Cedric Ralph, a Melbourne lawyer, played a prominent role acting for the CPA, its officials and members, and for associated unions and community organisations throughout most of the Cold War years. He was at the forefront of the Victorian legal work against the Menzies government’s determination to outlaw the CPA and also acted for some of the witnesses who gave evidence at the (Petrov) Royal Commission in 1954–55, most notably Rupert Lockwood.
Ralph was one of a group of talented lawyers in the CPA which included Dave Aronson, Lloyd Davies, Elliott Johnston, Max Julius, J. F. (Jim) Hill, E. F. (Ted) Hill, E. A. H. (Ted) Laurie, Jack Lazarus, Rex Mortimer, Harold Rich, Fred Paterson, Christian Jollie Smith and John Zigouras.
In his autobiography, Ralph recalled that in 1945 or ‘46 a meeting of CPA lawyers was attended by about 70 barristers and solicitors, but by 1953 it would have been hard to find even a dozen lawyers supportive of the Party.
Ralph’s parents were English immigrants successful enough as millers at Mooroopna to be able to relocate to leafy Kew in Melbourne’s inner eastern suburbs. Ralph’s father, Septimus Alway Ralph, was admitted to practise as an attorney, solicitor and proctor of the Supreme Court of Victoria (three of the four historic categories) in 1890.
Cedric Cuthbert Ralph was born on 19 April 1907 and educated at Melbourne Church of England Grammar School. He observed, somewhat cryptically, that in the 1920s he was “half-brought up” on The Saturday Evening Post and The Ladies Home Journal, Sinclair Lewis, H. L. Mencken, and Upton Sinclair. In 1925, he began working as a law clerk in his father’s firm. Its clientele consisted mostly of middle-class business people and their families. After finally completing the necessary university law subjects, he was admitted to the legal profession on May Day 1935. The family firm had laid off most of its staff in the Depression. One terrible irony was that the decline in routine conveyancing work was partly offset by work involved in evicting defaulting borrowers from their homes.
In July 1936, Ralph married Rhea Sylvia Yuncken (whose prominent family lived in nearby Auburn) in the Grammar School Chapel, by which time he was, he said, a “devout” atheist. His staunch Presbyterian class-conscious mother looked down on the lower order toilers who lived in the single-fronted cottages off Glenferrie Road, but would not tolerate her children belittling those who were less fortunate. She rarely gave money to those who knocked on the Ralph door seeking assistance, but would always give them food or clothing.
Ralph had engaged in “copious reading” in the 1930s which had brought him around to a Marxist interpretation of history – “… in the last resort, it is the wealthy, those with power, who cause wars and it is the poor who fight them”. In 1940, prompted by the enormity of what had occurred in Marshall Mannerheim’s Finland and the banning of the CPA by the Menzies Government in June, he decided to “join forces with that body which I thought most nearly in agreement with my conclusions – the CPA”. In 1941, he met Ted Laurie and Ted Hill. After serving in the RAAF (1942–1944), when he made no secret of his political views, he began to gain public attention. He contributed letters to the editors of The Argus and The Age in 1944 and ‘45.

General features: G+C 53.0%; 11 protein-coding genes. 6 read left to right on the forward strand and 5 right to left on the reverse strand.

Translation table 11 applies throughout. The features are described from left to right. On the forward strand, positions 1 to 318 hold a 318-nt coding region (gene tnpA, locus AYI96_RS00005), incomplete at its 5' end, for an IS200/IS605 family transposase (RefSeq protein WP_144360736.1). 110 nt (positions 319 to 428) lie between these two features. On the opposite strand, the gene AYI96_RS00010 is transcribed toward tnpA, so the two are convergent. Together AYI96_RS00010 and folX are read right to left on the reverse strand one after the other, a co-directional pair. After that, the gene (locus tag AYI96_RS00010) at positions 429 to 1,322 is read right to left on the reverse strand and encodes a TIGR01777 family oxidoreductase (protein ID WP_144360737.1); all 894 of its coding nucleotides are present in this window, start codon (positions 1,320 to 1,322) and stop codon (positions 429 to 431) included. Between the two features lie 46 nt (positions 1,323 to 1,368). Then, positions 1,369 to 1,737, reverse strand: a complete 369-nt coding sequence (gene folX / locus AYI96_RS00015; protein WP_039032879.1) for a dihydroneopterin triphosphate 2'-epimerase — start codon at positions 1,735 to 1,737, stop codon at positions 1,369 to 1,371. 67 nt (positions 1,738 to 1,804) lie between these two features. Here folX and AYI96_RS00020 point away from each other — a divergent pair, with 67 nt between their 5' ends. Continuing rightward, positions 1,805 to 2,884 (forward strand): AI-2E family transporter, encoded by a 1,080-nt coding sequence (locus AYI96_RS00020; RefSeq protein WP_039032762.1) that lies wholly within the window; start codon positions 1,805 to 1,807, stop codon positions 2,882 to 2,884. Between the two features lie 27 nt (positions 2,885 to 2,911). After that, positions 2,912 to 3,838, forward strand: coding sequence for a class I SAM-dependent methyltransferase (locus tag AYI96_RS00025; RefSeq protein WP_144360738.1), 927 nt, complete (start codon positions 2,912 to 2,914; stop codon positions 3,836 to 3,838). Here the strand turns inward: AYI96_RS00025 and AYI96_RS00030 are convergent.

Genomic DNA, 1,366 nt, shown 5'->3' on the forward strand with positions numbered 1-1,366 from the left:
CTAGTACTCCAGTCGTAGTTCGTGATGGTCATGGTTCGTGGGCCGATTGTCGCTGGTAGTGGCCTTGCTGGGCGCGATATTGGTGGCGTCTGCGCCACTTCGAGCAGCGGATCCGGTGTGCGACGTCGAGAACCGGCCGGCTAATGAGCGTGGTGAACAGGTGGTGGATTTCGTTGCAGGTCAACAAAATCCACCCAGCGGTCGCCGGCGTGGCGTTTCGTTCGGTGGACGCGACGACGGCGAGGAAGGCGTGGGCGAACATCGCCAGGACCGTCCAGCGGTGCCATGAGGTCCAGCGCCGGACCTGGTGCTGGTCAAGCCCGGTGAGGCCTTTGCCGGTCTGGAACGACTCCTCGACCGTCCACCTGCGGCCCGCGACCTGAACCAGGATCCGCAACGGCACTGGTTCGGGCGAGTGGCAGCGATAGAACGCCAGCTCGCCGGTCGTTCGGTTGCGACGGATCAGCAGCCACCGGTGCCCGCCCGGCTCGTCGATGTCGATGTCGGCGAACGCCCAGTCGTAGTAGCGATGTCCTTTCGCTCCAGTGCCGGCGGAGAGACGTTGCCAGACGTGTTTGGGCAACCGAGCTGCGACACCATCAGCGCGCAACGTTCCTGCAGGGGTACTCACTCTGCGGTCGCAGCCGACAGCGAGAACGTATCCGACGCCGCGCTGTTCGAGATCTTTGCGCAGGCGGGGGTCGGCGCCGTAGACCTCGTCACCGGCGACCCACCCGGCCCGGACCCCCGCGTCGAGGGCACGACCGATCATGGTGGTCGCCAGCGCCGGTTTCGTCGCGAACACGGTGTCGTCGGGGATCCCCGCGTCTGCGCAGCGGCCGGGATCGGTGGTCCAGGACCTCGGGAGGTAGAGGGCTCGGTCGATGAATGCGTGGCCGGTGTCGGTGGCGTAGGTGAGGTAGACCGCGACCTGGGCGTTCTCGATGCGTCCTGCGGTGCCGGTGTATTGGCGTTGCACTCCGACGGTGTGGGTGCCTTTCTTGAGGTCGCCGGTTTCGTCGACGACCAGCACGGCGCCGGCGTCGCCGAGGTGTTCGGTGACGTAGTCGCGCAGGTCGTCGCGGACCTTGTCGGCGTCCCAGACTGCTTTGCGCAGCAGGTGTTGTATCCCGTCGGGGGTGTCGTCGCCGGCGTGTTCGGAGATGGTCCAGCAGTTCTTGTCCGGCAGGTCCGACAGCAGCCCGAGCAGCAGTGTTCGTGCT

Cedric Ralph, World War II
The Chifley government’s post-war reconstruction policies clashed starkly with the CPA’s alternative. The ensuing widespread industrial and political conflict coincided with the worsening geo-political situation in Europe and elsewhere, the Cold War, and the determination of the CPA’s enemies to extirpate it. In April 1948, opposition leader, Robert Gordon Menzies KC, told the Federal Parliament that communism was “an alien and destructive pest”.
Ralph had resumed working as a solicitor – under his own name. He “had a constant flow of work from comrades who, for example, came into collision with the police for holding meetings in public places, distributing leaflets illegally, causing traffic obstructions and much else arising out of left political activity which I did for free”.
By 1949, he had a well-established legal practice with steady work. “I had gained sufficient experience to know I could manage virtually any problem that came through the door.” At a time when any kind of ‘touting’ for legal work was unthinkable (and unethical), he adhered to the adage that any publicity was good publicity. “If my name happened to appear in the daily paper in connection with anything political, commonly it brought into my waiting room a host of new clients” which – it may be inferred – included clients who could pay. By 1950, if not sooner, Ralph’s name, frequently with a photograph, had appeared in every newspaper in the land as the CPA’s solicitor.